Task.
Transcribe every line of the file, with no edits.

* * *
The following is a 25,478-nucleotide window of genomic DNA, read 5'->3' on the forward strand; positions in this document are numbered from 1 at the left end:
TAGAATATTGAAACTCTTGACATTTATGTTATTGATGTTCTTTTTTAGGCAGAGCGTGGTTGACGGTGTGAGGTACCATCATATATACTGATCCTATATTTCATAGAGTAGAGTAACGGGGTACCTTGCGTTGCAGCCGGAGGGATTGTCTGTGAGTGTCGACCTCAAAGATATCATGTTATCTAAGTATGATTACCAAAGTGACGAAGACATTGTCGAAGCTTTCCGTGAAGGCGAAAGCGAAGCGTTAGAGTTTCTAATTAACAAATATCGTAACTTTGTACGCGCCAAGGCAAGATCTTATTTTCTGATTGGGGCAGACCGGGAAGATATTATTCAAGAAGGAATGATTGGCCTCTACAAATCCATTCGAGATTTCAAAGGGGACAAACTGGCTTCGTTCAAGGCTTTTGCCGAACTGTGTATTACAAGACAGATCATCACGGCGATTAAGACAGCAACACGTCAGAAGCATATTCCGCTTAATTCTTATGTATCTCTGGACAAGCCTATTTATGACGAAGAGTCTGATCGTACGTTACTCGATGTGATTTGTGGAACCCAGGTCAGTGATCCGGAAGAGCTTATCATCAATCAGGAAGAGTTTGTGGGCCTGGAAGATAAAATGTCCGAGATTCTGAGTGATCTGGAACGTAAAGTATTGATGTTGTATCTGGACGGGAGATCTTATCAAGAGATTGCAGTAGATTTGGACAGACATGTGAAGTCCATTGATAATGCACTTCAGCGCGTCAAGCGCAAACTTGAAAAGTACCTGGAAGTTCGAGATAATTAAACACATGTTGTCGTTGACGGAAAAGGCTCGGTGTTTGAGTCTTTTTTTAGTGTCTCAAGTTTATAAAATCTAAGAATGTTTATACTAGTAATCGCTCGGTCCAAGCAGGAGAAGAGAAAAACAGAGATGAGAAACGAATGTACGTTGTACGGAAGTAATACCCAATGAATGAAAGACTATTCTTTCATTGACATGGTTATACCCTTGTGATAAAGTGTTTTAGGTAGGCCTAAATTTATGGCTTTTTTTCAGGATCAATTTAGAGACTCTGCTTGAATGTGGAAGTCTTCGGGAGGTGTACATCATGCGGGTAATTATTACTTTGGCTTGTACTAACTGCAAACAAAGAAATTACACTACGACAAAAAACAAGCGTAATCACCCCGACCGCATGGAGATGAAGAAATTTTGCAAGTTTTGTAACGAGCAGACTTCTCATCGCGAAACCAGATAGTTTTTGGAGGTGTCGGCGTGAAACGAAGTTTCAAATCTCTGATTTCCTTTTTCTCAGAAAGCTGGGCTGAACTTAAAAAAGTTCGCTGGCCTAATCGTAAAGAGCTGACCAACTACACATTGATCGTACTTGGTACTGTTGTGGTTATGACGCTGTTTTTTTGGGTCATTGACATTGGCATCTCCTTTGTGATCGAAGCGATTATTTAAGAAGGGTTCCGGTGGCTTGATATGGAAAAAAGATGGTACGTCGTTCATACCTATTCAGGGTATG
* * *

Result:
The following is a 25,478-nucleotide window of genomic DNA, read 5'->3' on the forward strand; positions in this document are numbered from 1 at the left end:
TAGAATATTGAAACTCTTGACATTTATGTTATTGATGTTCTTTTTTAGGCAGAGCGTGGTTGACGGTGTGAGGTACCATCATATATACTGATCCTATATTTCATAGAGTAGAGTAACGGGGTACCTTGCGTTGCAGCCGGAGGGATTGTCTGTGAGTGTCGACCTCAAAGATATCATGTTATCTAAGTATGATTACCAAAGTGACGAAGACATTGTCGAAGCTTTCCGTGAAGGCGAAAGCGAAGCGTTAGAGTTTCTAATTAACAAATATCGTAACTTTGTACGCGCCAAGGCAAGATCTTATTTTCTGATTGGGGCAGACCGGGAAGATATTATTCAAGAAGGAATGATTGGCCTCTACAAATCCATTCGAGATTTCAAAGGGGACAAACTGGCTTCGTTCAAGGCTTTTGCCGAACTGTGTATTACAAGACAGATCATCACGGCGATTAAGACAGCAACACGTCAGAAGCATATTCCGCTTAATTCTTATGTATCTCTGGACAAGCCTATTTATGACGAAGAGTCTGATCGTACGTTACTCGATGTGATTTGTGGAACCCAGGTCAGTGATCCGGAAGAGCTTATCATCAATCAGGAAGAGTTTGTGGGCCTGGAAGATAAAATGTCCGAGATTCTGAGTGATCTGGAACGTAAAGTATTGATGTTGTATCTGGACGGGAGATCTTATCAAGAGATTGCAGTAGATTTGGACAGACATGTGAAGTCCATTGATAATGCACTTCAGCGCGTCAAGCGCAAACTTGAAAAGTACCTGGAAGTTCGAGATAATTAAACACATGTTGTCGTTGACGGAAAAGGCTCGGTGTTTGAGTCTTTTTTTAGTGTCTCAAGTTTATAAAATCTAAGAATGTTTATACTAGTAATCGCTCGGTCCAAGCAGGAGAAGAGAAAAACAGAGATGAGAAACGAATGTACGTTGTACGGAAGTAATACCCAATGAATGAAAGACTATTCTTTCATTGACATGGTTATACCCTTGTGATAAAGTGTTTTAGGTAGGCCTAAATTTATGGCTTTTTTTCAGGATCAATTTAGAGACTCTGCTTGAATGTGGAAGTCTTCGGGAGGTGTACATCATGCGGGTAATTATTACTTTGGCTTGTACTAACTGCAAACAAAGAAATTACACTACGACAAAAAACAAGCGTAATCACCCCGACCGCATGGAGATGAAGAAATTTTGCAAGTTTTGTAACGAGCAGACTTCTCATCGCGAAACCAGATAGTTTTTGGAGGTGTCGGCGTGAAACGAAGTTTCAAATCTCTGATTTCCTTTTTCTCAGAAAGCTGGGCTGAACTTAAAAAAGTTCGCTGGCCTAATCGTAAAGAGCTGACCAACTACACATTGATCGTACTTGGTACTGTTGTGGTTATGACGCTGTTTTTTTGGGTCATTGACATTGGCATCTCCTTTGTGATCGAAGCGATTATTTAAGAAGGGTTCCGGTGGCTTGATATGGAAAAAAGATGGTACGTCGTTCATACCTATTCAGGGTATG